Eve Proper and friends were driving from North Carolina to Tennessee on the Cheorhala Skyway when they stopped at a scenic overlook. Realizing where she was, she had to hoop! Photo by Christy.
In Maine, The Bangor Daily News reports, “Hips don’t lie. Neither do the arms, neck, hands, legs or any other body part around which a Hula-Hoop can spin. There’s a special combination of grace and coordination that keeps that big, plastic circle spinning around your hips. Just ask Jenny Carr, a hooper who has been gyrating in the Bangor area for the past year. Carr, 32, has practiced Middle Eastern dance, or belly dance, for years, but only picked up a Hula-Hoop in April 2008, after an article in a magazine piqued her interest. Within six months, Carr had taken her considerable belly dance skills and applied them to her newfound passion. Shortly after that, she completed a hoop-dance certification program, and began teaching classes in Portland and Bangor. Now, Carr makes her own hoops, out of a special type of irrigation tubing and rolls of multicolored electrical tape. In performance, she adds in LED lights and glow-in-the-dark tape to make a visual spectacle that’s partly belly dance, partly circus performance and always gracefully unique.” Bangor Daily News
When Erin Shaw Street first heard about hula hooping as a trend, she reacted the same way a lot of people do: “Come again?” Or at least a lot of people living in the Southern United States. Sharing her first person hooping experience at SouthernLiving.com, Erin told readers, “I visited Sunny Becks at her studio Hooprama, where I learned that yes, hooping is most definitely a workout. … Hoopers say this and it’s true — the repetitive motion of the hoop can be calming, almost Zen like. (OK, I wasn’t exactly being enlightened out on the floor but it was relaxing once I got the swing of it.) … When I asked Sunny how much time a hooper should practice every day she said that her advice is just to put on one great song and hoop through it. If you’re having fun, try another, and another. The advice works — once I put on my music there’s no stopping me. The neighbors are probably tired of hearing The BeeGees blasting from my iPod speakers.” Full story: SouthernLiving.com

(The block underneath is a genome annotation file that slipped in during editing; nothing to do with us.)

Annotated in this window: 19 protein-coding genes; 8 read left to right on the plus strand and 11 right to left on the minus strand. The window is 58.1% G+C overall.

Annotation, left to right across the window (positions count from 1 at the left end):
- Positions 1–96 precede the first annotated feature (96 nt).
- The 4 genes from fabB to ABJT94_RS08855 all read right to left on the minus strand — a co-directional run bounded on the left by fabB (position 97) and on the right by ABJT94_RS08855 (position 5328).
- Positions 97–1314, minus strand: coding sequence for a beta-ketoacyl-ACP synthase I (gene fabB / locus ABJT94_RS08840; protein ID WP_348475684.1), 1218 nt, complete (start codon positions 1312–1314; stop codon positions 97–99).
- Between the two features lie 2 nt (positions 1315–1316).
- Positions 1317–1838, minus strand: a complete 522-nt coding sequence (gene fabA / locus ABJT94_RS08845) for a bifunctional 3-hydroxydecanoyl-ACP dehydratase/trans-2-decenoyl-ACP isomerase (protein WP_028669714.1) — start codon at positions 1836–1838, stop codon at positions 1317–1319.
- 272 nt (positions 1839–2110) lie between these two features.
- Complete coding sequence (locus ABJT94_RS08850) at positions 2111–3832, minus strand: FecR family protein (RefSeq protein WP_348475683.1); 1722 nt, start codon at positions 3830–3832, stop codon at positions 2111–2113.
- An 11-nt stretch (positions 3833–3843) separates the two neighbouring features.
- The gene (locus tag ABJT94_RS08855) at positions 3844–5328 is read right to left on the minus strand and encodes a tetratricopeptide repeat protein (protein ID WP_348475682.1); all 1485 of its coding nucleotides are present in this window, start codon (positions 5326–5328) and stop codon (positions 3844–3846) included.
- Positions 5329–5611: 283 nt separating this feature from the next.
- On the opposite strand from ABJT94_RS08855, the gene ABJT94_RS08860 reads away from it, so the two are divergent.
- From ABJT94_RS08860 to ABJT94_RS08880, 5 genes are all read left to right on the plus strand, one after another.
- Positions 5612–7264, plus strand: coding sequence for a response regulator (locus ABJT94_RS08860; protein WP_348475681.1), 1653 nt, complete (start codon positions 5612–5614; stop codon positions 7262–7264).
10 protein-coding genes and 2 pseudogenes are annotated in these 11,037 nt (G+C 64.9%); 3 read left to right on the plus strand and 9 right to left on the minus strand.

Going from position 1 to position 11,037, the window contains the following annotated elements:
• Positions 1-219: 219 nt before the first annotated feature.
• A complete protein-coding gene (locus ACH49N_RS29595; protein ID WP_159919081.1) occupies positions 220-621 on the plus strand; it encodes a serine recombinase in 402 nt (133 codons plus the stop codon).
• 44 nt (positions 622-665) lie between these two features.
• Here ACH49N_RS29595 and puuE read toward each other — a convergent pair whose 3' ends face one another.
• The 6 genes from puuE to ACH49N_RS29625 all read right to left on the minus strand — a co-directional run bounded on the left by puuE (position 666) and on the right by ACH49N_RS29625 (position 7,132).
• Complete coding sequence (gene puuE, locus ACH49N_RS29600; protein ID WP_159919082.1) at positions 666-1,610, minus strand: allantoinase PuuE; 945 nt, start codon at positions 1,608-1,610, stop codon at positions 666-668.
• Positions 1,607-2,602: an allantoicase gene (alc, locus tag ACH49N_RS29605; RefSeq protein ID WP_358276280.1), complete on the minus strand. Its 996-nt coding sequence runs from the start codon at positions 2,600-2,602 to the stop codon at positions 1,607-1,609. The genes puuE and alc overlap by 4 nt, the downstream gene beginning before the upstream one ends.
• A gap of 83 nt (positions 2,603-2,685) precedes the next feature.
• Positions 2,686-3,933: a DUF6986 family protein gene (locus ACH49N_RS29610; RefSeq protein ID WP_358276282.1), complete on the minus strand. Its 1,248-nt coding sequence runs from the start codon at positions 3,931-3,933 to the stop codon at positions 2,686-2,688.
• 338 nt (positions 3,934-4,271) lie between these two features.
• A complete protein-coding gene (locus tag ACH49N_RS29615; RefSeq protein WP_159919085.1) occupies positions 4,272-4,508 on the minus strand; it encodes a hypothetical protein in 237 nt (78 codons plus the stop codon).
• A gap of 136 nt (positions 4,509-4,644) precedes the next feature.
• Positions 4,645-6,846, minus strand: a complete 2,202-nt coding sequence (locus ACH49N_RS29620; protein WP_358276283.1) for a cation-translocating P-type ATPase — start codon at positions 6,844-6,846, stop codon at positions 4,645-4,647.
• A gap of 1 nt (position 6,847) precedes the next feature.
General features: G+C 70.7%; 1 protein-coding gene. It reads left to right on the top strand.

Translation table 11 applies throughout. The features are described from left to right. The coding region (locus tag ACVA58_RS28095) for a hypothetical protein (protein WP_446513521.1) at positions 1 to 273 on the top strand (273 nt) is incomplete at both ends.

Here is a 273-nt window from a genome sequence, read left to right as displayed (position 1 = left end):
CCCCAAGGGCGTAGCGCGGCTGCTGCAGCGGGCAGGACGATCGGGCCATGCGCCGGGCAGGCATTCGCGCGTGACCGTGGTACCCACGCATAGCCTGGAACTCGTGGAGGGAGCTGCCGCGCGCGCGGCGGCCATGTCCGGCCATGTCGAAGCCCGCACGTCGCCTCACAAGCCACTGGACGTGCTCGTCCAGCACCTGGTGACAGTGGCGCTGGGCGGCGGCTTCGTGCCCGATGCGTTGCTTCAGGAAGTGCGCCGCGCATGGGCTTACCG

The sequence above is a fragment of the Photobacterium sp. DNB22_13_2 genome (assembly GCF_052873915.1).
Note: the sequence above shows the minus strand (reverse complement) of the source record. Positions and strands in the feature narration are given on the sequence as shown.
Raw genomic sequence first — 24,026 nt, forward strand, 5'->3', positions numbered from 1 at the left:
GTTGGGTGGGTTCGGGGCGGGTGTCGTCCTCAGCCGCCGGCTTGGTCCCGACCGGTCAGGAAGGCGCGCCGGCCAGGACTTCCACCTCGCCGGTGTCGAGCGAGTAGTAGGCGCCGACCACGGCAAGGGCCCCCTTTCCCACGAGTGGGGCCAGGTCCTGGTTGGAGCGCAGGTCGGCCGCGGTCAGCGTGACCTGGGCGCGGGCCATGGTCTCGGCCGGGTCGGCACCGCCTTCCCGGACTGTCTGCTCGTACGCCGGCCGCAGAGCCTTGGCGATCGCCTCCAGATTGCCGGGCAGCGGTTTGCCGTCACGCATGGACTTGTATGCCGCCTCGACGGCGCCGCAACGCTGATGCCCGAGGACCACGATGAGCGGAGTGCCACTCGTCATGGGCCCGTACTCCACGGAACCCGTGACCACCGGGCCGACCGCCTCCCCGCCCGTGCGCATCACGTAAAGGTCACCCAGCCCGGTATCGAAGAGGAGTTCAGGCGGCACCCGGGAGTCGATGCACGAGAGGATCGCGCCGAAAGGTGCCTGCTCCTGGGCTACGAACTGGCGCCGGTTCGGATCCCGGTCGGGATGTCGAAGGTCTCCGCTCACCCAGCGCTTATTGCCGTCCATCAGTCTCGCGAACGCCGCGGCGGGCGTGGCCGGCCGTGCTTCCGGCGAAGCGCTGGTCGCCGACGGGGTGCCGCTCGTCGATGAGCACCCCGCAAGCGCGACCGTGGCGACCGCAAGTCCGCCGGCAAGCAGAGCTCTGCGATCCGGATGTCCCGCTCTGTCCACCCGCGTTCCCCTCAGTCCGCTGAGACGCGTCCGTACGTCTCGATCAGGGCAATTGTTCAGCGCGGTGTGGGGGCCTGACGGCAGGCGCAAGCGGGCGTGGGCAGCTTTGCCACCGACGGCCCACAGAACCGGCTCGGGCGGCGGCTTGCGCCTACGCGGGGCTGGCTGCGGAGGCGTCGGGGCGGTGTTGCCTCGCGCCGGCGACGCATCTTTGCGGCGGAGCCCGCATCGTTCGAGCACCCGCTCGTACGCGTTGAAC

It looks like Aaron Hibbs has finally done it! While his previous attempts at setting a new world record for the longest period of time spent hooping didn’t quite get there, this week Hibbs appears to have made his mark. Hooping for 75 consecutive hours on October 22nd, 23rd, 24th, 25th, 26th and 27th, at The Shelf and Skylab in Columbus, Ohio, Hibbs bested the official Guinness standing world record of 72 hours, set in 1984 by Kym Coberly. There have been others who have claimed to have broken Coberly’s record in the 1980’s, although the claims were never verified. Hibbs, who documented everything, is awaiting confirmation from Guinness that the record is official. Why did he do it? He wanted to do something special in his life, and he wants to encourage everyone to do something special in theirs as well. Hooping.org congratulates Aaron Hibbs!
Once upon a time Ms. Philosophydoll left her home in Canada and visited her friend in Seattle, Washington. Her friend had a great big hoop up against the wall in the bedroom. Ms. Philosophydoll writes, “In a second I had that full circle spinning until there was a party going on in my body… A few minutes later I discovered that with one leg just a bit ahead of the other, the less you move the better it is… A month after that I made a class set for the twenty-four six and seven year olds I was working with… My students would always say, ‘Ms. Philosphydoll can’t we go outside first… it is so much easier for us to sit down and work after we’ve been hula hooping… it must build some kind of super powers.'” Soon the hoops were taking over the school! Full post with photos: Canuck’d